The counting of votes continues following yesterday's Knesset election, and it remains unclear whether there will be a new government or if Israel is heading for a fifth round of elections.
According to the current count, the right-wing bloc under Prime Minister Netanyahu has only 59 seats, two less than the 61 needed to form a coalition. This is even with the participation of the Yamina party.
Political sources have told Arutz Sheva that Netanyahu is looking into the possibility of entering into negotiations with the United Arab List (Ra’am), which is led by MK Mansour Abbas, to secure their support for the formation of a new Netanyahu-led government. According to the sources, Netanyahu would seek to form a minority government which would rely on the votes of the UAL from outside the coalition.
Another possibility being examined by Netanyahu is exerting pressure on right-wing MKs from the anti-Netanyahu bloc in the New Hope and Blue and White parties to join the coalition to form a majority government of 61 MKs.
New Hope chairman Gideon Sa'ar is expected to hold fast to his campaign promise to refuse to join a Netanyahu-led government, but the Likud hopes that it can make tempting offers to compel New Hope members Zeev Elkin and Yifat Shasha Biton to leave the opposition. In addition, the Likud is looking to make an offer to MK Pnina Tamano-Shata from Blue and White.
Just two days ago, Prime Minister Netanyahu was interviewed by the Knesset channel and pledged not to cooperate with Mansour Abbas and the UAL party: "I pledge you now that I will not form a government with the support of Mansour Abbas," Netanyahu said.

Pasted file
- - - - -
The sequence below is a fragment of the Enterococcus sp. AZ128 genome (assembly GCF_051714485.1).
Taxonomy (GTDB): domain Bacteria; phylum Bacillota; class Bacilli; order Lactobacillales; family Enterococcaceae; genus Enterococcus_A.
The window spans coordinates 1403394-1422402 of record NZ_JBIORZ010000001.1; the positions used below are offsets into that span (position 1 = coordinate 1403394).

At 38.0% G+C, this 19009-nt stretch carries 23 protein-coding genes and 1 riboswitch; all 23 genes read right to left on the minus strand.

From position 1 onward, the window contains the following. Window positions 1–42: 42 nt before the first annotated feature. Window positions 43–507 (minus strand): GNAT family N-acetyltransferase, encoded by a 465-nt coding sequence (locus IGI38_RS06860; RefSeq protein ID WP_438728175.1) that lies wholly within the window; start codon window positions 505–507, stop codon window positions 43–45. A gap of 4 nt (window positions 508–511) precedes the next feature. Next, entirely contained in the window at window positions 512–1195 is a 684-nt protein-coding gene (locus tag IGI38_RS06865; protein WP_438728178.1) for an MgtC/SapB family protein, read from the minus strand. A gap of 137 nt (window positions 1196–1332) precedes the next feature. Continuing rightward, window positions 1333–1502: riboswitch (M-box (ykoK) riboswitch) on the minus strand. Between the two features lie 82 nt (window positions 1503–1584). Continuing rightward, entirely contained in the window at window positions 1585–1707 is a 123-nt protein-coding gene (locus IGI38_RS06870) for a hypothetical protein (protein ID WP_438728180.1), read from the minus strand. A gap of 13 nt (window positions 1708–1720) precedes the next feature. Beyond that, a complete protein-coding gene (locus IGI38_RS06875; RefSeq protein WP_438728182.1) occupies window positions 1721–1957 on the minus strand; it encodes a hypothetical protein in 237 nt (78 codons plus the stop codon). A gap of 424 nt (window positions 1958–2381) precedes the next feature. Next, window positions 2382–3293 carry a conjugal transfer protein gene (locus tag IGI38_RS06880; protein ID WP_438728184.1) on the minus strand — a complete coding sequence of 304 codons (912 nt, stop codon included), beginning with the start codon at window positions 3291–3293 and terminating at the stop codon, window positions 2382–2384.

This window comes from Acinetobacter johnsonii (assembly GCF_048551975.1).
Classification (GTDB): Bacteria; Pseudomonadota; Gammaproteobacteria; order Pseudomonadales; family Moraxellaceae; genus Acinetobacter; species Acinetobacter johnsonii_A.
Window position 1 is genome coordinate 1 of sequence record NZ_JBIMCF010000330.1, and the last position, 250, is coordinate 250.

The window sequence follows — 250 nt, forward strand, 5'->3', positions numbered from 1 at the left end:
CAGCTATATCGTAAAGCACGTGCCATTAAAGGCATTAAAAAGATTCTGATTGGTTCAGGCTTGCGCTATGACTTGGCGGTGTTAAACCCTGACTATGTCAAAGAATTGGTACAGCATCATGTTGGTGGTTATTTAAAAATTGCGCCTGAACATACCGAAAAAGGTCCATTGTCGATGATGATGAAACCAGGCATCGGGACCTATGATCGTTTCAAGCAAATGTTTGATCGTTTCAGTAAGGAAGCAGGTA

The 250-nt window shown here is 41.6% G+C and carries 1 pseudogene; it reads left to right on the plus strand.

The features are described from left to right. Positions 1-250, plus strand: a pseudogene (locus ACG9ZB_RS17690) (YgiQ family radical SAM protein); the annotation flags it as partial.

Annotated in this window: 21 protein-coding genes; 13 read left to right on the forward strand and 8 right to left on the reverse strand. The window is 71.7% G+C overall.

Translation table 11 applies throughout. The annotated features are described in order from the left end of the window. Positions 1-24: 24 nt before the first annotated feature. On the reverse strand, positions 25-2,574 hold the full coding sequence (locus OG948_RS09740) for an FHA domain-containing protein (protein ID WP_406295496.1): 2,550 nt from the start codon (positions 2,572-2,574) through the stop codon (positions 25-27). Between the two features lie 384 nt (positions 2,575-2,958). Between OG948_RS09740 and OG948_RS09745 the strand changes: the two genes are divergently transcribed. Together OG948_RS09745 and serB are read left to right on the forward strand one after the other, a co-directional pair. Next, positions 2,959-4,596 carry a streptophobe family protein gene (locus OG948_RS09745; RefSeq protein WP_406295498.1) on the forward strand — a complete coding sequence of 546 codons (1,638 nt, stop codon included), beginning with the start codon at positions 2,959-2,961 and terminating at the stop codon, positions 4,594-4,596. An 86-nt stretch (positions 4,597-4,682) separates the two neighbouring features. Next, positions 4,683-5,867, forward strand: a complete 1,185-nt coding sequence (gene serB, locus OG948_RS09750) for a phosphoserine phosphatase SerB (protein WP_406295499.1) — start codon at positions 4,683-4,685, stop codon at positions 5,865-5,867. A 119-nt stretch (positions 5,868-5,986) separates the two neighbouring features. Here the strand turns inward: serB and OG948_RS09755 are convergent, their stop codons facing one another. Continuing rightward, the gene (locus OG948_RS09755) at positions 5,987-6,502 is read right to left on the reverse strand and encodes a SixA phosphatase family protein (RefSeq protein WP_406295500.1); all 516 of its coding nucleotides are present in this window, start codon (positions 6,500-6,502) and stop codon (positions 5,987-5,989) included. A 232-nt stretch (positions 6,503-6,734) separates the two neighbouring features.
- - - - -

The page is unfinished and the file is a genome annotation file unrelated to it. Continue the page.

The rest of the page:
With 88% of the vote counted, the Likud currently stands at 30 seats. Yesh Atid has 17 seats, Shas nine seats, Blue and White eight seats, United Torah Judaism seven seats, Yamina seven seats, Labor seven seats, Yisrael Beytenu seven seats, Religious Zionism six seats, the Joint Arab List six seats, New Hope six seats, Meretz five seats, and the United Arab List five seats.
Reports of possible negotiations with the UAL sparked controversy within the Likud party.
MK Shlomo Karhi, who is staunchly opposed to relying on the UAL’s support to form a government, on Wednesday blasted Minister Tzachi HaNegbi, after HaNegbi called to open talks with the UAL’s chief, MK Mansour Abbas.
“We are prepared to enter into negotiations with Mansour Abbas, even if he is in the Opposition,” HaNegbi told Channel 12 Wednesday morning. “Why shouldn’t it happen? Let him [Abbas] vote for [our government], we have no problem with that. He won’t be a part of our coalition or government.”
Karhi responded on Twitter, writing: “No way, absolutely not.”